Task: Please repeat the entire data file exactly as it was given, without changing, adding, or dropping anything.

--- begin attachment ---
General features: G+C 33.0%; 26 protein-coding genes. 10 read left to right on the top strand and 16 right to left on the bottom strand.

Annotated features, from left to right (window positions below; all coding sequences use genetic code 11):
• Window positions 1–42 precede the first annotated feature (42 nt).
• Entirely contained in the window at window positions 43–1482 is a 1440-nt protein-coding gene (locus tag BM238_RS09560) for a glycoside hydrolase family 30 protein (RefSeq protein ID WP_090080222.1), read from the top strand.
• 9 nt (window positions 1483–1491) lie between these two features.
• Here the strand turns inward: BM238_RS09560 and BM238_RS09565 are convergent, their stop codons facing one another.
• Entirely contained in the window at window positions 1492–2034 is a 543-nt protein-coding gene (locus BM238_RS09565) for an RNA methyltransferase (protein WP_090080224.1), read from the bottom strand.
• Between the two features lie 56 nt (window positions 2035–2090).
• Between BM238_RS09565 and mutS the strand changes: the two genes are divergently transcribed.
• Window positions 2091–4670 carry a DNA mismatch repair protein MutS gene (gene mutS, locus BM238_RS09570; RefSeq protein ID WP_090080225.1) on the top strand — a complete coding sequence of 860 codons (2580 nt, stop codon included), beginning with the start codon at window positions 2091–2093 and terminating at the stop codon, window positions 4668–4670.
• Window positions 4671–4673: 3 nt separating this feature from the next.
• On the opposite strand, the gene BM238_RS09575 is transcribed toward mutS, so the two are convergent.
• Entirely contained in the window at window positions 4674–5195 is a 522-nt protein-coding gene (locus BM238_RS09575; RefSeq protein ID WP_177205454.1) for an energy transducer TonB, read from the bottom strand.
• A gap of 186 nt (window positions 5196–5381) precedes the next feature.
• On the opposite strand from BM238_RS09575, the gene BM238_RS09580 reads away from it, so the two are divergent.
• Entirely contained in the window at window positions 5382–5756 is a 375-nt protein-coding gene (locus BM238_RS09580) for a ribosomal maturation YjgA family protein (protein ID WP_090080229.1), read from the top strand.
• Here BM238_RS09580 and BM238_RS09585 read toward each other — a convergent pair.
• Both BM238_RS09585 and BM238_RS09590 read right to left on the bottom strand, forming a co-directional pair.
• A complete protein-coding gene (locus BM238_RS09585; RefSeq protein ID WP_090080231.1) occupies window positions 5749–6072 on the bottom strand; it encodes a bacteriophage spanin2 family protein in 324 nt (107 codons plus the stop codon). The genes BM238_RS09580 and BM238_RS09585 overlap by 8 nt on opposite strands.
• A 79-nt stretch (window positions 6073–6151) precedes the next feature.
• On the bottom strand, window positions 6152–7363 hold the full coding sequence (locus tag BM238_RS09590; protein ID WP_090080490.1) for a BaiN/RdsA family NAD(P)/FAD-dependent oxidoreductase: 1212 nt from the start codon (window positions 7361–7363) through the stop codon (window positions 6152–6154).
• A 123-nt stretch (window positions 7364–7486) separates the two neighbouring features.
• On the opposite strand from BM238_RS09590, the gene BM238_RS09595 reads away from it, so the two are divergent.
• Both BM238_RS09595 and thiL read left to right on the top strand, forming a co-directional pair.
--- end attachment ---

General features: G+C 33.0%; 26 protein-coding genes. 10 read left to right on the top strand and 16 right to left on the bottom strand.

Annotated features, from left to right (window positions below; all coding sequences use genetic code 11):
• Window positions 1–42 precede the first annotated feature (42 nt).
• Entirely contained in the window at window positions 43–1482 is a 1440-nt protein-coding gene (locus tag BM238_RS09560) for a glycoside hydrolase family 30 protein (RefSeq protein ID WP_090080222.1), read from the top strand.
• 9 nt (window positions 1483–1491) lie between these two features.
• Here the strand turns inward: BM238_RS09560 and BM238_RS09565 are convergent, their stop codons facing one another.
• Entirely contained in the window at window positions 1492–2034 is a 543-nt protein-coding gene (locus BM238_RS09565) for an RNA methyltransferase (protein WP_090080224.1), read from the bottom strand.
• Between the two features lie 56 nt (window positions 2035–2090).
• Between BM238_RS09565 and mutS the strand changes: the two genes are divergently transcribed.
• Window positions 2091–4670 carry a DNA mismatch repair protein MutS gene (gene mutS, locus BM238_RS09570; RefSeq protein ID WP_090080225.1) on the top strand — a complete coding sequence of 860 codons (2580 nt, stop codon included), beginning with the start codon at window positions 2091–2093 and terminating at the stop codon, window positions 4668–4670.
• Window positions 4671–4673: 3 nt separating this feature from the next.
• On the opposite strand, the gene BM238_RS09575 is transcribed toward mutS, so the two are convergent.
• Entirely contained in the window at window positions 4674–5195 is a 522-nt protein-coding gene (locus BM238_RS09575; RefSeq protein ID WP_177205454.1) for an energy transducer TonB, read from the bottom strand.
• A gap of 186 nt (window positions 5196–5381) precedes the next feature.
• On the opposite strand from BM238_RS09575, the gene BM238_RS09580 reads away from it, so the two are divergent.
• Entirely contained in the window at window positions 5382–5756 is a 375-nt protein-coding gene (locus BM238_RS09580) for a ribosomal maturation YjgA family protein (protein ID WP_090080229.1), read from the top strand.
• Here BM238_RS09580 and BM238_RS09585 read toward each other — a convergent pair.
• Both BM238_RS09585 and BM238_RS09590 read right to left on the bottom strand, forming a co-directional pair.
• A complete protein-coding gene (locus BM238_RS09585; RefSeq protein ID WP_090080231.1) occupies window positions 5749–6072 on the bottom strand; it encodes a bacteriophage spanin2 family protein in 324 nt (107 codons plus the stop codon). The genes BM238_RS09580 and BM238_RS09585 overlap by 8 nt on opposite strands.
• A 79-nt stretch (window positions 6073–6151) precedes the next feature.
• On the bottom strand, window positions 6152–7363 hold the full coding sequence (locus tag BM238_RS09590; protein ID WP_090080490.1) for a BaiN/RdsA family NAD(P)/FAD-dependent oxidoreductase: 1212 nt from the start codon (window positions 7361–7363) through the stop codon (window positions 6152–6154).
• A 123-nt stretch (window positions 7364–7486) separates the two neighbouring features.
• On the opposite strand from BM238_RS09590, the gene BM238_RS09595 reads away from it, so the two are divergent.
• Both BM238_RS09595 and thiL read left to right on the top strand, forming a co-directional pair.